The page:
- The Washington Times - Thursday, December 7, 2000

Surrounded by violence and political turmoil, Israeli leader Ehud Barak finally conceded last week that there must be early elections. He also offered a revised deal to the Palestinians, indicative of the slow and incremental peace track any Israeli leader must follow in the near future. In order to preserve a stable government, such a measured, centrist platform will be mandatory.

Mr. Barak's "phased agreement" would recognize a Palestinian state in the West Bank and Gaza Strip, increasing the land there under Palestinian control from 40 to 50 percent. Resolutions involving the sovereignty of Jerusalem and return of Palestinian refugees would be put off for one to three years. Though the Palestinians immediately and flatly rejected the deal, which didn't come close to the one he offered at Camp David, candidates for prime minister working on their own versions should not be disheartened. Palestinian leader Yasser Arafat showed during negotiations at Camp David, and again by not enforcing the cease-fire agreed to in the Sharm el-Sheikh agreement, that the Palestinians are not willing to negotiate on the existing peace track.

A new forum, in which the United States takes a more back seat role, will likely give both sides the breathing room they need to come back to the negotiating table. This trust cannot be built by a fractured Israeli government or by a Palestinian leadership unwilling to provide counteroffers and a call for a stop to the violence.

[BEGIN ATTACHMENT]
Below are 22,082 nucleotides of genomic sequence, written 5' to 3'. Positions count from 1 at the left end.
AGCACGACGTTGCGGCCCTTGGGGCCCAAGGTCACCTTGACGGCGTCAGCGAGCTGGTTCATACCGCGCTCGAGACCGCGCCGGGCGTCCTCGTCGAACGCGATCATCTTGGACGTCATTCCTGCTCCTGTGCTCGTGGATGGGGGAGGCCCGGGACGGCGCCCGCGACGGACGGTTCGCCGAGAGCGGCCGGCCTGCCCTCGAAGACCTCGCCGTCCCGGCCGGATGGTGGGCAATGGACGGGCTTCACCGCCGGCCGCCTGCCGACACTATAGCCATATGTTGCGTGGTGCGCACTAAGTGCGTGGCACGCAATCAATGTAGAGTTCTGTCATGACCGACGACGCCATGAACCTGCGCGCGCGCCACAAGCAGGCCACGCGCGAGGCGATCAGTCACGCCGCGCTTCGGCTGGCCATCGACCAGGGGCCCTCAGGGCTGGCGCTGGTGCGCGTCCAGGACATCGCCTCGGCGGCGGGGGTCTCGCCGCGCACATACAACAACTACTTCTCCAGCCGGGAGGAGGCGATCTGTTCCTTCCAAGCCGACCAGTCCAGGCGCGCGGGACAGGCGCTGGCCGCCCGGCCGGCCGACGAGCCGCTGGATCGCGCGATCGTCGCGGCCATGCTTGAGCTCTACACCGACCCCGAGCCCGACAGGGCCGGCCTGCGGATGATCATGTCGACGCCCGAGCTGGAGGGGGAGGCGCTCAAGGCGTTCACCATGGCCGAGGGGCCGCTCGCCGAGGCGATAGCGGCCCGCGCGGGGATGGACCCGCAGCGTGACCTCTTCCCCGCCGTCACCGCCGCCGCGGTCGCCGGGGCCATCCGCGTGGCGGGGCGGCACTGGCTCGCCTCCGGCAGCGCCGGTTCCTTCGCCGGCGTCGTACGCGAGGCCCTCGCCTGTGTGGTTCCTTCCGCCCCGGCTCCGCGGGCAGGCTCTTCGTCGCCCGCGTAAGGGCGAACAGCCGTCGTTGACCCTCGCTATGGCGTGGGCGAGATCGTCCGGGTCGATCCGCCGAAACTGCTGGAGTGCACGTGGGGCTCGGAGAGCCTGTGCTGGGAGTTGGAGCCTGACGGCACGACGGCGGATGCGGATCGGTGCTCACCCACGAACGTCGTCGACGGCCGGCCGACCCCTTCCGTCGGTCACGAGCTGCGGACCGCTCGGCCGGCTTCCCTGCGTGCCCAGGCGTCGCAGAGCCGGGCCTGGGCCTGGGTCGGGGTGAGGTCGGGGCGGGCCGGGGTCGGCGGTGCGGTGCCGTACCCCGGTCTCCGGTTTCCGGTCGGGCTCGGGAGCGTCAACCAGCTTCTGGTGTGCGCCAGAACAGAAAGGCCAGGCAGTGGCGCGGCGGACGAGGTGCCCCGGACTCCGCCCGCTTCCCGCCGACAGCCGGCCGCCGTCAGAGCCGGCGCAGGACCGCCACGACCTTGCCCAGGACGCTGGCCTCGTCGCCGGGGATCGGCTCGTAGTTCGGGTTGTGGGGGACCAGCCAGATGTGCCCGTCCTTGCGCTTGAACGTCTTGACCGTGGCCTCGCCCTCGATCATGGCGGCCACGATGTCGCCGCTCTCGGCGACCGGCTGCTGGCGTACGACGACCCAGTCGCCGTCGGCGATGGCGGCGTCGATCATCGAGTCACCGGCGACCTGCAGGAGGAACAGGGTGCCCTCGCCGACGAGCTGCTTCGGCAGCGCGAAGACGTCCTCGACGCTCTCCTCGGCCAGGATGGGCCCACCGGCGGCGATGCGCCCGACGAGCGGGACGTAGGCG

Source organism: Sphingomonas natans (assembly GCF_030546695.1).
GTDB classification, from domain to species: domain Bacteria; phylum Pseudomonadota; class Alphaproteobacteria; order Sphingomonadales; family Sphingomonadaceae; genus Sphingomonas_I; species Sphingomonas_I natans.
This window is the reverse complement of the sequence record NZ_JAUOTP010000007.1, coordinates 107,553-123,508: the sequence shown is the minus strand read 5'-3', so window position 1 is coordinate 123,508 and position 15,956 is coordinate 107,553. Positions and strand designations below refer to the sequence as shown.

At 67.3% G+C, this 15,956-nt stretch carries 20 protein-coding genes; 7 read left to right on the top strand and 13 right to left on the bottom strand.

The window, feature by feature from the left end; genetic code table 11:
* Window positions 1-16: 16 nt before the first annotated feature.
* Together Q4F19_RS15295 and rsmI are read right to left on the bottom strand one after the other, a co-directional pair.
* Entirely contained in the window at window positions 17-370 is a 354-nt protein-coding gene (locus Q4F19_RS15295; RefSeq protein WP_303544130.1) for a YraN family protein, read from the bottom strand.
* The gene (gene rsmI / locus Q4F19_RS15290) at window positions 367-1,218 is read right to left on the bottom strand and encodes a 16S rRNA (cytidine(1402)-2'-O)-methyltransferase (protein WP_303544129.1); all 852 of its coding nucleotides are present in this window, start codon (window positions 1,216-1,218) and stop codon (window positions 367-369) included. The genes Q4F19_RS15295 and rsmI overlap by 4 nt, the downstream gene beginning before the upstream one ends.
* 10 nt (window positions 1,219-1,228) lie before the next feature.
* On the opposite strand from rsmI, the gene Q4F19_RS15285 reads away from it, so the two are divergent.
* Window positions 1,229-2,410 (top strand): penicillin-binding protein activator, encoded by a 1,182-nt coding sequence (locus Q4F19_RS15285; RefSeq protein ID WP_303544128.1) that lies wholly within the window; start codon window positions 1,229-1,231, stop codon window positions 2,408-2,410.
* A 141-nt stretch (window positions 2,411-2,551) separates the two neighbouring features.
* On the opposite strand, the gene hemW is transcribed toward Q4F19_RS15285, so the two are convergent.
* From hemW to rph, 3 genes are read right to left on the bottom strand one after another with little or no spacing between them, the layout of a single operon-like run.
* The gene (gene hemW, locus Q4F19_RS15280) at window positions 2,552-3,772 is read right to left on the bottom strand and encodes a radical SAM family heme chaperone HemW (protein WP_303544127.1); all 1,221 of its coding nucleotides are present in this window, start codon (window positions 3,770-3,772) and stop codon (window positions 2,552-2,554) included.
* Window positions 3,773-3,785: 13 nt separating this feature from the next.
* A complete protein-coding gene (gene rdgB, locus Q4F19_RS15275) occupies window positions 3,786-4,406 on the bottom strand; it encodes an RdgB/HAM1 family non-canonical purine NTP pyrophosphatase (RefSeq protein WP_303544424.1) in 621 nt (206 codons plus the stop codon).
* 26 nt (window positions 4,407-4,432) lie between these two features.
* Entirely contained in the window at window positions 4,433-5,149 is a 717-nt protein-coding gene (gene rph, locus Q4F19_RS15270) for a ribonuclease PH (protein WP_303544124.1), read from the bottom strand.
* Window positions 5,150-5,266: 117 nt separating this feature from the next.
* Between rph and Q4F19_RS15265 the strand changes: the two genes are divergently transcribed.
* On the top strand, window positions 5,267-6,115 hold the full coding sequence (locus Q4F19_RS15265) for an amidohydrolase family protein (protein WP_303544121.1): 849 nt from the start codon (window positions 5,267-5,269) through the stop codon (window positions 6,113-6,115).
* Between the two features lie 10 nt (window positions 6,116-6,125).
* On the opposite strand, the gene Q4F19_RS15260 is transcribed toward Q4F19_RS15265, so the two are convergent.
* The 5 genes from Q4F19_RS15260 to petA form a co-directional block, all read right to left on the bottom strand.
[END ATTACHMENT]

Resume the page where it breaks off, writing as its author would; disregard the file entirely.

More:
Israel must now spend the next three months before the election thinking about which candidate can put together a unified government. Mr. Barak's previous campaign platform, based on attaining peace deals with Syria, Lebanon and the Palestinians has been undermined by fractures within his coalition government, which was initially made up of bickering politicians from seven parties. If Mr. Barak is to make a strong case for reelection, those dynamics will have to change.

Mr. Barak's potential competition from within the Labor Party, Knesset speaker Avraham Burg, has ties to both orthodox Jews and Labor, but is not a formidable candidate. Ariel Sharon, the hard-line leader of the opposition Likud party, has said he will run, but has little public support from his own party. And former Israeli Prime Minister Benjamin Netanyahu, who has experience and renewed popularity on his side, is expected to go for another round both for party leadership in the Likud as well as for prime minister.

The most electable politician will be the one whose centrist position acknowledges the Palestinians' right to statehood while insisting on protection of Israeli security. Instead of trying to solve the entire region's conflicts in one year with detailed road maps, he will recognize the need within the peace process for negotiating room in a region where the political atmosphere is anything but static.

All this will be in vain, of course, if Mr. Arafat and the Palestinian leadership do not come out strongly against violence. Both sides would do well to use the pre-election period to prepare their people for a new era of trust building.

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